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The judgment of the Supreme Court of India in Asian Resurfacing Road Agency v. Central Bureau of Investigation [Asian Resurfacing], has raised quite a flurry for its direction with regard to appellate court orders that stay their subordinate trial court proceedings.
The controversial dictum in Asian Resurfacing is that any order staying civil or criminal proceedings now lapses every six months, unless extended by a speaking order that clarifies an exception.
The main grievance against Asian Resurfacing has been well articulated by Senior Advocate Dhyan Chinappa who argues that the direction is “constitutionally improper” because it virtually annuls every order of the High Court exercised under Article 227 of the Constitution and Section 482 of the Criminal Procedure Code [Cr.P.C], with nothing but the passage of time.
Mr. Chinappa proceeds to argue that this direction amounts to the Supreme Court sitting in supervisory jurisdiction over the High Courts, something contrary to our Constitutional scheme and several judgments of the Supreme Court.
The principle that the High Court is not inferior or subordinate to the Supreme Court leaves no debate. However, critics of this judgement have overlooked two extremely important perspectives.
The first is that this judgement does not annul “every order” of the High Court merely with the passage of time. It only causes those orders that “stay the trial proceedings of courts below” to lapse with the passage of time, wherein even those orders can be extended as per the High Court’s own discretion. If this is considered as supervisory or unconstitutional, then Appellate Constitutional Courts will be left with very little room to guard most basic rules of fair procedure that ought to govern justice. It is heartening to have seen the High Court of Karnataka recently carve out this position in a case before it.
Secondly, it must be understood that even when justice demands that a trial ought to be completed in 6 months, staying trial proceedings for 6 months must be made a thing of the past. There is simply no reason why proceedings in any trial must be stayed for 6 months or more, save in exceptional circumstances. Allowing trial proceedings to be stayed for longer than 6 months encourages parties to abuse the process of law and move an appellate court merely to stall a trial that has an inevitable conclusion.
In countries like the United States, appellate courts do not easily entertain appeals from interlocutory and interim orders in trials, and instead largely expend their time and resources on challenges to final orders and judgments. In India, sadly, every other lawyer who finds himself fast losing ground in a trial runs to an Appellate Court to challenge some aspect of the trial proceedings after having always made out “an exceptional case” under Article 227 of the Constitution and Section 482 of the Cr.P.C.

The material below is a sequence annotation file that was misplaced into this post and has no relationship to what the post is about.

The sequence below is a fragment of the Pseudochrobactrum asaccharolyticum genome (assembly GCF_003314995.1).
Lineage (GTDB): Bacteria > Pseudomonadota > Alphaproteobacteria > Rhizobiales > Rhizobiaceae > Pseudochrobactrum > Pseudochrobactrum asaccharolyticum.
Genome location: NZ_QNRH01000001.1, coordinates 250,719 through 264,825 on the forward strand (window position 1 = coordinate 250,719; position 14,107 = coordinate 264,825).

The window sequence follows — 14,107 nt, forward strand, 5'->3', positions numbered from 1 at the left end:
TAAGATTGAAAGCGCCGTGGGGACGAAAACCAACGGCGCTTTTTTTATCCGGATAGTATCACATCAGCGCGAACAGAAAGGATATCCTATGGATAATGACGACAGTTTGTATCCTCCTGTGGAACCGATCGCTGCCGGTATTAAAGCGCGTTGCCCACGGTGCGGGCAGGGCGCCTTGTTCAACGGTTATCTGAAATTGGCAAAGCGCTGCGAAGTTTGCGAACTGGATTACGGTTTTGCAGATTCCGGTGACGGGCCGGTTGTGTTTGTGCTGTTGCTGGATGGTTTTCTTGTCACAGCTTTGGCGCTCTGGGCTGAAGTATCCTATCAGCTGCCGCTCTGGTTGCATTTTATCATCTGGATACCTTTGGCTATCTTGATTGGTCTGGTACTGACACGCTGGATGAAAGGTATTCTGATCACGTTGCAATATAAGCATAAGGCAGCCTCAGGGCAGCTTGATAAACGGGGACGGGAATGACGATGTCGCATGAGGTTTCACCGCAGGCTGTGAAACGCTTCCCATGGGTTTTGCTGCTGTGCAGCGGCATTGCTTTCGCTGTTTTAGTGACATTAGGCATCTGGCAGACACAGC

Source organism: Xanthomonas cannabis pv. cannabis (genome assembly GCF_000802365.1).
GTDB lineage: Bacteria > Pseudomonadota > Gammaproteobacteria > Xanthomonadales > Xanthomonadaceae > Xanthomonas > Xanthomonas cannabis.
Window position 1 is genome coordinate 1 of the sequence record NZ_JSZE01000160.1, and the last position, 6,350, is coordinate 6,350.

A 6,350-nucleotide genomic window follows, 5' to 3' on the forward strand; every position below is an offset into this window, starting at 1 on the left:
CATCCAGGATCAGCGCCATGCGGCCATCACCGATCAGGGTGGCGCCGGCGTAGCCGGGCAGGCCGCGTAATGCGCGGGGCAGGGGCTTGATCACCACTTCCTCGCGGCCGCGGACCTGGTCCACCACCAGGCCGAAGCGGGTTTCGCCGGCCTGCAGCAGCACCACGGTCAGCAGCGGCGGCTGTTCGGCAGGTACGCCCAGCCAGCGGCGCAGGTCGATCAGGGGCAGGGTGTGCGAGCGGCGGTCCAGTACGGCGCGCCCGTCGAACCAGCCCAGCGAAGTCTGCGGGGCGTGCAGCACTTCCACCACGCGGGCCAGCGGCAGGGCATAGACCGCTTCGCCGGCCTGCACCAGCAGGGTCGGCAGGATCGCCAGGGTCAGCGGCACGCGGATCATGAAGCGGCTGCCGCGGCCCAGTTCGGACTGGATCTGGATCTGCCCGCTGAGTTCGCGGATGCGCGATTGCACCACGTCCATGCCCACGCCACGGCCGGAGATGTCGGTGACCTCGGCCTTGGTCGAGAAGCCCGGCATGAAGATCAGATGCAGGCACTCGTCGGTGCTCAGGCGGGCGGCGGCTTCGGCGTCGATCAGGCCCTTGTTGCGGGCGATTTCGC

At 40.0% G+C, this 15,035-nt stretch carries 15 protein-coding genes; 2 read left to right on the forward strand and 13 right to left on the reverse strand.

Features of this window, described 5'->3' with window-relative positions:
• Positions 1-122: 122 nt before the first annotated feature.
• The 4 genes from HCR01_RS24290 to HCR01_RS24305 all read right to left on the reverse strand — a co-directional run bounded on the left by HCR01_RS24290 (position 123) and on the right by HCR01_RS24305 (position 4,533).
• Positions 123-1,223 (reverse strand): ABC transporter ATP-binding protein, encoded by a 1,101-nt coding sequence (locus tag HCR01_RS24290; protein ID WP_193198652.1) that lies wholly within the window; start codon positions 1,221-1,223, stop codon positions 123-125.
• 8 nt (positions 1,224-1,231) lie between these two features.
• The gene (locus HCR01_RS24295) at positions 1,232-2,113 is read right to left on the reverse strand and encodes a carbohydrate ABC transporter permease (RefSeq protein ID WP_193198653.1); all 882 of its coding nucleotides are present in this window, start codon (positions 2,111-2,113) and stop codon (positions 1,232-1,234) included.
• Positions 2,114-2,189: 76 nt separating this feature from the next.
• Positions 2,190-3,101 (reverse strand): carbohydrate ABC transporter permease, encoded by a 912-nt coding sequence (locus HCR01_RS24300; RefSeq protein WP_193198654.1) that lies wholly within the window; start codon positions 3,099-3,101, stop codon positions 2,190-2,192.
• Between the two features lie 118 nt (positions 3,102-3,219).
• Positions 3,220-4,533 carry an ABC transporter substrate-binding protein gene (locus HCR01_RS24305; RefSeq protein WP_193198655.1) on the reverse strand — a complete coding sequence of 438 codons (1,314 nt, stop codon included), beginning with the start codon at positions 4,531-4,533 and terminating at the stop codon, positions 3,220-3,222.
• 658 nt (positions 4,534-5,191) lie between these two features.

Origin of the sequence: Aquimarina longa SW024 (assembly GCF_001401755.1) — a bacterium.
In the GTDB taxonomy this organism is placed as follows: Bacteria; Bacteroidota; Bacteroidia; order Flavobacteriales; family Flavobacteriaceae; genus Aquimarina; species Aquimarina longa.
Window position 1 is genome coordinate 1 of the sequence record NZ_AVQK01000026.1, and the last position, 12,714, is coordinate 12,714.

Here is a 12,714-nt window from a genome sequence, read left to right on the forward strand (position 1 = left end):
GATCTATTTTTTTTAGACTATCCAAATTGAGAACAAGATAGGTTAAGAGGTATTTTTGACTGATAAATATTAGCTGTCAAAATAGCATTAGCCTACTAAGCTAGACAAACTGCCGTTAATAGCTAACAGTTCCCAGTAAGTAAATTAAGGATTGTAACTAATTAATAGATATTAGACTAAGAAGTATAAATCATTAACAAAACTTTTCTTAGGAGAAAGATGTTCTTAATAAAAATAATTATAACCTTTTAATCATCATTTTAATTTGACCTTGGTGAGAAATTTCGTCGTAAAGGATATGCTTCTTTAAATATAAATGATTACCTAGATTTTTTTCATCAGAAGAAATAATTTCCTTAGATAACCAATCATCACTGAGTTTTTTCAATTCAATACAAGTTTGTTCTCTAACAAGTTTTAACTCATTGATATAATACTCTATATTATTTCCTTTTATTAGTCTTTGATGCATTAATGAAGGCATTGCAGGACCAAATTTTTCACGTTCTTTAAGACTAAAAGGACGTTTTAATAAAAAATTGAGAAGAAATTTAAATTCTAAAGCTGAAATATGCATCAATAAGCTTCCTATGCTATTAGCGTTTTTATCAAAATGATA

If we haven’t come across that suit or criminal trial that was crawling for a decade because it lost several years being unnecessarily stayed by an Appellate Court, we either don’t want to accept the truth or haven’t practiced much law in India. The modus operandi is so predictable. As soon as one side feels something is going to drastically affect them in a trial – like a key witness being examined- the affected side presses the nuke button, an appeal that effectively stays the trial.
Once the matter is admitted in the Appellate Court, and a largely ex-parte stay on the trial proceedings is procured on some flimsy pretext, the appellate lawyers are sure not to pursue it further with the registry. The goal is to let it lie in cold storage. If the matter comes up, you simply have to make sure you deeply upset the judge with the lamest adjournment that he adjourns it for several months at once. Of course, if the adjournment itself is the punishment, no judge will lift the stay. In the event the appealing lawyer loses at the court of first appeal, depending on which counsel they hire, they may still stand a chance in the Supreme Court.
As for the poor litigant on the other side, you can quote the entire Constitution if you like, but you’d still fail to convince him that Constitutional justice is more than a sham. And the closer to judgment the poor litigant on the wrong side of the stay is, the more frustrated he will be.
For all our crying about the appointment of judges and filling up of judicial vacancies to combat judicial delay, we cannot be blind to legal procedures that contribute equally to judicial delay. From never ending police investigation, to long court dates, to untimed court room arguments, to poor case management systems, to lawyers who abuse section 482 of the Cr.P.C to indefinitely stayed trials, the rot has spread far and wide.
It is for this reason that every lawyer who feels true shame at our pathetic state of judicial delay should welcome the spirit of Asian Resurfacing with open arms.
There is no denying that the judgment in Asian Resurfacing leaves us with some questions. For instance, if the issue of delay wasn’t directly before the Court, why was the Court venturing into this issue? [Given that our Supreme Court does this frequently, it isn’t fair to pick on Asian Resurfacing for this reason]. And, if the motive was curbing judicial delay, shouldn’t the Supreme Court also be wholly bound by the same direction? [This is an entirely different debate].
For now, however, we must be thankful for the spirit of Asian Resurfacing and pray for its codification.
The author is a Delhi-based advocate and Managing Partner of Isaac & Jacob Advocates. The views expressed in this article are those of the author. Bar & Bench does not necessarily subscribe to the same.
The author is presently arguing a case in which he is relying on Asian Resurfacing, details of which have not been discussed in this article.